There are an array of food and drink cases being dealt with by competition authorities that are wide and varied; and over the last two years we have seen everything from traditional “smoke-filled room” cartels, anti-competitive information exchange, abuse of dominance, buyer power and resale price maintenance.

Having an effective compliance programme is key to minimising the increased competition law risks. 

For further information, please contact: 

Elizabeth Coleman
Senior Associate

Tel: +44 20 7919 4780  

Employment  - recent updates  

The food and drink industry is a large employer of the UK workforce and is impacted by a number of employment issues and changes to employment law. Kate Dodd, Senior Associate, discussed the key issues currently impacting the industry; Holiday Pay, Shared Parental Leave and Equal Pay. 

Kate began her insightful presentation with holiday pay; the calculation of which is changing, as the UK’s law moves ever closer to the EU’s position that for a week’s holiday, an employee should receive a ‘normal week’s pay’. 

The eagerly awaited judgment from the Employment Appeals Tribunal was handed down recently. Known as the ‘Bear case’, it has established that payments for compulsory overtime should have been taken into account when calculating an employee’s holiday pay. At first, this finding seems as if it will expose employers to a large number of Tribunal claims and cost them more when paying holiday pay. However, what needs to be paid in the future, and what can be claimed as a result of past underpayments, is limited at the moment. Commission payments should also have been taken into account when calculating holiday pay. However, there is still a great deal of uncertainty surrounding what commission, when thought is given to when and why it was paid should be taken into account. 

Kate also discussed Shared Parental Leave, provisions of which came into force on 1 December 2014. The provisions have already become renowned for their complexity, especially in terms of booking leave. Under the new regime Shared Parental Leave allows parents to share 50 weeks of what would have been Statutory Maternity Leave and 37 weeks of what would have been Statutory Maternity Pay. Parents are not obliged to take Shared Parental Leave, however the default position will be that the 50 weeks of maternity leave (39 weeks paid), following the two week period of compulsory maternity leave, will remain in place.  If eligible to take Shared Parental Leave, a mother must opt out of (or “curtail”) her maternity leave, which is set out in the new statutory provisions along with how parents book their Shared Parental Leave.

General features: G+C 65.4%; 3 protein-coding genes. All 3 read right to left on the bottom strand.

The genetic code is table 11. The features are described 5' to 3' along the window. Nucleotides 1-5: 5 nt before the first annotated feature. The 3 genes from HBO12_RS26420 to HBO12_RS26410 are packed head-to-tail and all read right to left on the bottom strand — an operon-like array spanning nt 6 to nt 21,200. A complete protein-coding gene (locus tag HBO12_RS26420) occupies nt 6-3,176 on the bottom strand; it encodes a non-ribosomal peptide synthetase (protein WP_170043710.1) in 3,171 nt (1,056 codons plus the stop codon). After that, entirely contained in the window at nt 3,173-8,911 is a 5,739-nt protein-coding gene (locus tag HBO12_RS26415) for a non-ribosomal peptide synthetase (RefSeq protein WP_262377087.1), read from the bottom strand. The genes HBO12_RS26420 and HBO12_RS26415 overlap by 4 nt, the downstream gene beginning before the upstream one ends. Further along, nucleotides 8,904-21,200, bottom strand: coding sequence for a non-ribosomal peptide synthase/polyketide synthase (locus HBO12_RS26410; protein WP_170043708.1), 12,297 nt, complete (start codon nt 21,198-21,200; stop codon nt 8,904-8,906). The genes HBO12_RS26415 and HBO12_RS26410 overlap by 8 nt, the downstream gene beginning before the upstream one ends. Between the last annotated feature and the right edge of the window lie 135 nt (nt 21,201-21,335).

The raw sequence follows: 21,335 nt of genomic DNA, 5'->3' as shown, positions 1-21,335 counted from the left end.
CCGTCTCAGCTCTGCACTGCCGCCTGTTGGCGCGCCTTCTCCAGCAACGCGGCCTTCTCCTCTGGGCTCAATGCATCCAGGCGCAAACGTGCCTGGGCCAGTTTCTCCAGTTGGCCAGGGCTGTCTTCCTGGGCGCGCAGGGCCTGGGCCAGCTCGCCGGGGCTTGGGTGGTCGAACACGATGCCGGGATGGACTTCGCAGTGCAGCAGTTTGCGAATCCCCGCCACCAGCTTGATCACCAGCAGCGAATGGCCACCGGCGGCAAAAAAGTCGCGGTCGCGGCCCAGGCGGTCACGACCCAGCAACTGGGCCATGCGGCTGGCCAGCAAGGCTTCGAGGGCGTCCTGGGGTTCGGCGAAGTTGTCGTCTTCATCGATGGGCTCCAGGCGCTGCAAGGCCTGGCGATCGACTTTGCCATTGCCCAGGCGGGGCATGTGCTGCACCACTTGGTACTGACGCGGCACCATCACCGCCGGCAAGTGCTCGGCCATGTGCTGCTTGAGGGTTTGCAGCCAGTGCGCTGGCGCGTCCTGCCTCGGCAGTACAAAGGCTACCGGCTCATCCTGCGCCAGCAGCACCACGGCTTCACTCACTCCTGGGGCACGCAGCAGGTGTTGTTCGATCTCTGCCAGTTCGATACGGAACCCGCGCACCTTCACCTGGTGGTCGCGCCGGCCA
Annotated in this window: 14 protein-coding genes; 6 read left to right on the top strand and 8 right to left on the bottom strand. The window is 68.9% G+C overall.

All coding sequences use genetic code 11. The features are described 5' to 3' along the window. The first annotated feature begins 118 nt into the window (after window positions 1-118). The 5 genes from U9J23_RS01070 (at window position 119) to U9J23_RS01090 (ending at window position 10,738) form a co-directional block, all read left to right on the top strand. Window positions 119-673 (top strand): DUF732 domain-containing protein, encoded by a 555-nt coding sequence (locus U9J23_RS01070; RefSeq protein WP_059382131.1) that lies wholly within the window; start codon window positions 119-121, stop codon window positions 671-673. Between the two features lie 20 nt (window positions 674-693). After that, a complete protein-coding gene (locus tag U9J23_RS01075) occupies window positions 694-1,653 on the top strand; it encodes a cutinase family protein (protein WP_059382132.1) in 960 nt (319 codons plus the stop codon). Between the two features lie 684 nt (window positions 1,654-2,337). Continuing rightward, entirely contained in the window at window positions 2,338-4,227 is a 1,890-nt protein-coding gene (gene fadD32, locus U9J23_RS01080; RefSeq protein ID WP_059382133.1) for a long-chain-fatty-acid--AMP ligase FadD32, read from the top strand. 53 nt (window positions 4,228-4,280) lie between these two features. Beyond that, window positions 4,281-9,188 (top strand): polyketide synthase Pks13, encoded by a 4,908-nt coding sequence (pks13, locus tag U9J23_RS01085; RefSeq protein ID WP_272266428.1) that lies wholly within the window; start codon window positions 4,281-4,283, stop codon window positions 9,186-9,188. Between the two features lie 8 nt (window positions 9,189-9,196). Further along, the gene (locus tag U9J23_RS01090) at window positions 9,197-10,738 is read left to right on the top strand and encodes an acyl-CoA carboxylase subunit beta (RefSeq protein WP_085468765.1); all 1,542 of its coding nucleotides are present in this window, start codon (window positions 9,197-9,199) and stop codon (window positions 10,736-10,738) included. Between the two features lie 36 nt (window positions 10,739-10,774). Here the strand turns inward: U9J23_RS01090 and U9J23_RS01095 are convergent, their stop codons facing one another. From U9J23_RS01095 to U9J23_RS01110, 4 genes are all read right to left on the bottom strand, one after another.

Equal Pay has also been an employment issue hitting the headlines recently. “Pay Justice”, brought against one of the UK’s supermarkets, claims that women in stores have not been receiving equal pay compared to men working in distribution centres. 19,000 current and ex-employees are said to be contemplating action and the threat seems likely to spread. 

Kate concluded that there are a number of actions food and drink businesses should take with regards to changes in employment law, including conducting an audit, and collating evidence of relevant contractual terms with regards to holiday pay; and to review current family HR policies and draft a policy for Shared Parental Leave while cross-referencing BIS Employers’ Technical Guide and Acas Guidance. 

For more information please contact: 

Kate Dodd
Principal Associate

Tel: +44 161 831 8102 

Food fraud - a lively panel discussion

Since the horsemeat scandal in 2012, consumers are demanding greater transparency of food sourcing and production. Moderated by Eversheds’ Head of Food and Drink, Parmjit Singh, our expert panel consisting of Adam Leyland, Barbara Gallani, Director of Food Safety and Science at the Food and Drink Federation, and David Young, Head of Eversheds’ Health and Safety Group, they debated the issues surrounding food fraud, food crime and recommendations from the Elliott report.